The Buzz

Are Canada's New F/A-18E Super Hornets Already Obsolete?

The Liberal Government of Canada has announced that it intends to swiftly sole-source 18 F/A-18E Super Hornets to fill a perceived capability gap. The need flows from Defense Minister Harjit Sajjan’s views of existing treaty obligations under NORAD and NATO. The Royal Canadian Air Force, however, has stated that its 77 existing CF-18s will last at least to 2025, even if the loss rate for the type has increased of late. Whoever is correct, and however the government proceeds in replacing the fighter fleet, missile threats to North America are rising. The incoming Trump administration in Washington will bring heightened expectations for what NORAD and NATO really mean. Thus, the Department of National Defence must find new planes that are at least upgradeable for directly addressing these emerging threats.

It is difficult to predict how the Trump Administration will remake the US military, beyond obvious first steps like restoring funding cuts from sequestration. However, self-evident existential threats like North Korea's nuclear ballistic missiles will be a priority. The specifics of new requirements will not be clear before the new administration settles in and possibly renegotiates the NORAD Agreement and other treaties. It is otherwise likely to closely follow existing policy, set by recent commanders Admiral Bill Gortney and General Lori Robinson. All the same, the president-elect has committed to a comprehensive overhaul of foreign and defense policy, and with it, expanded and different expectations for contributions from allies like Canada. All Five-Eyes allies except Canada have revamped and increased defense and security spending recently. Canada may need to do more once the new administration takes office.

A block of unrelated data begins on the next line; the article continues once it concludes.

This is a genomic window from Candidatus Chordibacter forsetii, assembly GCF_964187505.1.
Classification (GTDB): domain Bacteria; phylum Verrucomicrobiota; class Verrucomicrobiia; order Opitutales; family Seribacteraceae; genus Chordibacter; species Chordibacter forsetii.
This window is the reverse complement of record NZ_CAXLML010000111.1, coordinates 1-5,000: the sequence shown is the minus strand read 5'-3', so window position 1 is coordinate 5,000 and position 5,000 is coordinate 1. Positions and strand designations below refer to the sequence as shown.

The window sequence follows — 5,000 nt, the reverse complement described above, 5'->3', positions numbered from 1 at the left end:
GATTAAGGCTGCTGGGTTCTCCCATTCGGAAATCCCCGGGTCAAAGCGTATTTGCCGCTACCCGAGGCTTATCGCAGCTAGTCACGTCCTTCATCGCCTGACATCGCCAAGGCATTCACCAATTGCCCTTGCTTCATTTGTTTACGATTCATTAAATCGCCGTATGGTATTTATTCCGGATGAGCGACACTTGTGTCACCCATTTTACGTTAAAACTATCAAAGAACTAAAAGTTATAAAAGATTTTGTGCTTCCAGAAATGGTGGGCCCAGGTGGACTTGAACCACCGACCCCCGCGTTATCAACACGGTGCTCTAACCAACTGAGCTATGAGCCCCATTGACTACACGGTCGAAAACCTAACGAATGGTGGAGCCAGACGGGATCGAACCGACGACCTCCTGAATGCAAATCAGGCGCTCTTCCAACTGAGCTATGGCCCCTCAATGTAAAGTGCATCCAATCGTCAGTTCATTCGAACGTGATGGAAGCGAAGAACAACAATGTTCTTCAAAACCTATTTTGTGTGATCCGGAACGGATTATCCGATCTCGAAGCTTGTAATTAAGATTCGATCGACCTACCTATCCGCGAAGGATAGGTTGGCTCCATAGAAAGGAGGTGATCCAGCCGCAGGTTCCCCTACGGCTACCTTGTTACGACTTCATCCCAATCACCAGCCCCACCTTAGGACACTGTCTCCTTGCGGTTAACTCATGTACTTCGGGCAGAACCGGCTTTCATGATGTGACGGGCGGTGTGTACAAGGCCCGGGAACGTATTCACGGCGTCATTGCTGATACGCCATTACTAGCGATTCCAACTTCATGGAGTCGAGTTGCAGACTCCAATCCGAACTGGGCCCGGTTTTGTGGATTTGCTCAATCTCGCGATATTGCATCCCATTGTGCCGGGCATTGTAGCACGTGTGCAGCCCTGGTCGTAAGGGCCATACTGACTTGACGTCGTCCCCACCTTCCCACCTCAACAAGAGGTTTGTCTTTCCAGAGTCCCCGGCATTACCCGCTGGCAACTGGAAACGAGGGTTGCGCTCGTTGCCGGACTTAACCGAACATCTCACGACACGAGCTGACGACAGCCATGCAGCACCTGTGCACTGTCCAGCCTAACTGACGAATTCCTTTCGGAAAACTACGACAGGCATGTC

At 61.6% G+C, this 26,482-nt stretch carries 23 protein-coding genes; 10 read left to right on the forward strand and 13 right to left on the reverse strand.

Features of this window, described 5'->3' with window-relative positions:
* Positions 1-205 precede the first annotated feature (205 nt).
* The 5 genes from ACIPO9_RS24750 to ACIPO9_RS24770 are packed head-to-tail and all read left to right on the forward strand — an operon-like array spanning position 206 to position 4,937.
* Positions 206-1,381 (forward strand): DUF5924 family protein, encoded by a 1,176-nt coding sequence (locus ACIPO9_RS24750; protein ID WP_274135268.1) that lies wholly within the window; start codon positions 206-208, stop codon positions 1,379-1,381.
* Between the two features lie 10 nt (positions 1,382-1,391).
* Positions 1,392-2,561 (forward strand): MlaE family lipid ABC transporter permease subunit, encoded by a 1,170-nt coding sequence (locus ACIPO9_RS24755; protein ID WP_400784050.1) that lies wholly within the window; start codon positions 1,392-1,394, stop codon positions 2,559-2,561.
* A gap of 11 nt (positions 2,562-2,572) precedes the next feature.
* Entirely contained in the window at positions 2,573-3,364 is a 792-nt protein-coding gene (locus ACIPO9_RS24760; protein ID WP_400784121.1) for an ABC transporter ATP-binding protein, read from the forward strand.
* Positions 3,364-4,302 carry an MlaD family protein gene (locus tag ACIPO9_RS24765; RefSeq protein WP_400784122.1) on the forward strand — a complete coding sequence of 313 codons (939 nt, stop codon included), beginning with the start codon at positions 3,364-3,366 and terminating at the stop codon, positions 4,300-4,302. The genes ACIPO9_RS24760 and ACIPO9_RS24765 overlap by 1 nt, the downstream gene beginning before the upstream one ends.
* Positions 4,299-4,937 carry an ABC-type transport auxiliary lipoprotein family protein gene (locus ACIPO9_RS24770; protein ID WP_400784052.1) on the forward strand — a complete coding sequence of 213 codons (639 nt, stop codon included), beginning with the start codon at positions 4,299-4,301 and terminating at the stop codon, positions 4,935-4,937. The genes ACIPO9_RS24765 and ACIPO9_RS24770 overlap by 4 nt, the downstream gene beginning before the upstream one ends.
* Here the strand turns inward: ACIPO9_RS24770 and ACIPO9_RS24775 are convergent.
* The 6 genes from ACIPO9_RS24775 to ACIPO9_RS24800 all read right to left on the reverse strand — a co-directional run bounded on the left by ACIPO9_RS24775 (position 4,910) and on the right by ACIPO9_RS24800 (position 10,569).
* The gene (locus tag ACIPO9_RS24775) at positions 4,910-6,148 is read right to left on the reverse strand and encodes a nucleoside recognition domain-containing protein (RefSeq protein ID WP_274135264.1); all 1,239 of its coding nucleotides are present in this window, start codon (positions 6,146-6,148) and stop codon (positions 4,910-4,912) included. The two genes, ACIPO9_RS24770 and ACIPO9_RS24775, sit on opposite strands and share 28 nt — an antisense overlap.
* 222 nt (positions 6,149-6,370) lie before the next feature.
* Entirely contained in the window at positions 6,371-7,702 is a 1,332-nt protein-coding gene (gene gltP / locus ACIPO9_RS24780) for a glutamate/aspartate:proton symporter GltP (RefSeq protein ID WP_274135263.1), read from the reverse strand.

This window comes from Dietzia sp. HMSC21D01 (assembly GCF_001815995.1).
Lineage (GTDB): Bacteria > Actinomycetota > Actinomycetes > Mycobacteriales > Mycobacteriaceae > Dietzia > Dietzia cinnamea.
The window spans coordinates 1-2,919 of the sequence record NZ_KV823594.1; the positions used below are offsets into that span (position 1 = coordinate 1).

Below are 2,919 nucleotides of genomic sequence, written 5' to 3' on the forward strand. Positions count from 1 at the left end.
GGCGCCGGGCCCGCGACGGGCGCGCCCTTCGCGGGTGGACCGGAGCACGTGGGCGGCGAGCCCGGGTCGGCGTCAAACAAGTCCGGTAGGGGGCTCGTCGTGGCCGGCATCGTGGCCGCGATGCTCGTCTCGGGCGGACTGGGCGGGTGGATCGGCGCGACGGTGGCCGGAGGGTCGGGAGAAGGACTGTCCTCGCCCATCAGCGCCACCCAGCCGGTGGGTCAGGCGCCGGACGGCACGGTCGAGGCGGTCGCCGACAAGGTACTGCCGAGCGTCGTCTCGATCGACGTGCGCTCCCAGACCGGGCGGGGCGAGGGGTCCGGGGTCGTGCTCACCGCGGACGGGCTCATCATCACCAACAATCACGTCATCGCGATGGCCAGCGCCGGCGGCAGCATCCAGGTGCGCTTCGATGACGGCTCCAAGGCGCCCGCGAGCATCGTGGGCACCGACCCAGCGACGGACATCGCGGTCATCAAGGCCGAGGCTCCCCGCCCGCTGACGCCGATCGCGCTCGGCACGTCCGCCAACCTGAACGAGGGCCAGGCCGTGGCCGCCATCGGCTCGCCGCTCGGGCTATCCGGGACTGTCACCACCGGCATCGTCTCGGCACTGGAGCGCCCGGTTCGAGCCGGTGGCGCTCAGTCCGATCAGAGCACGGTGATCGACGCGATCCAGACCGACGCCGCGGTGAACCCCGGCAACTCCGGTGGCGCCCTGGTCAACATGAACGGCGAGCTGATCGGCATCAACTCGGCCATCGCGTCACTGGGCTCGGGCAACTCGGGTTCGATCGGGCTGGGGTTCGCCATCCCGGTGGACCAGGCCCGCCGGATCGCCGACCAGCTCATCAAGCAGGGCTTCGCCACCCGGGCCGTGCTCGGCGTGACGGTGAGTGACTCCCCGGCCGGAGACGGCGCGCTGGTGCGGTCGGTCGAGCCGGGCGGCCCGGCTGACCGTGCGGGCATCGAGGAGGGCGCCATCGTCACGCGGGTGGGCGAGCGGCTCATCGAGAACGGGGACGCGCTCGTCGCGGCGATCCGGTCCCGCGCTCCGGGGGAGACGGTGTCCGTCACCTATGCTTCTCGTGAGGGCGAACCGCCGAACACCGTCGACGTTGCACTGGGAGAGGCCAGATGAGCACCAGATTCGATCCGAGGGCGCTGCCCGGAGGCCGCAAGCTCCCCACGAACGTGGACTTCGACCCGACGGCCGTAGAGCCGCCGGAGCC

Meeting NORAD's requirements by 2020 is not about having an adequate fighter to patrol the Arctic. Rather, it is about having a software-upgradeable network appliance that can seamlessly and smoothly evolve and adapt to emerging needs, including presently unforeseen or vaguely defined ones. Sea based anti-ballistic missile capabilities, cooperative engagement capability, tight integration of air and sea based systems, and upgrades as required will all be essential. Even six months ago, surface combatants and jet fighters defending North American cities like Toronto and Montreal against North Korean missile attacks seemed far-fetched. But soon, platforms that cannot support this capability and that are not upgradeable will be severely handicapped. They will likely become prematurely obsolete by 2020 when the first F/A-18 Super Hornets are delivered.

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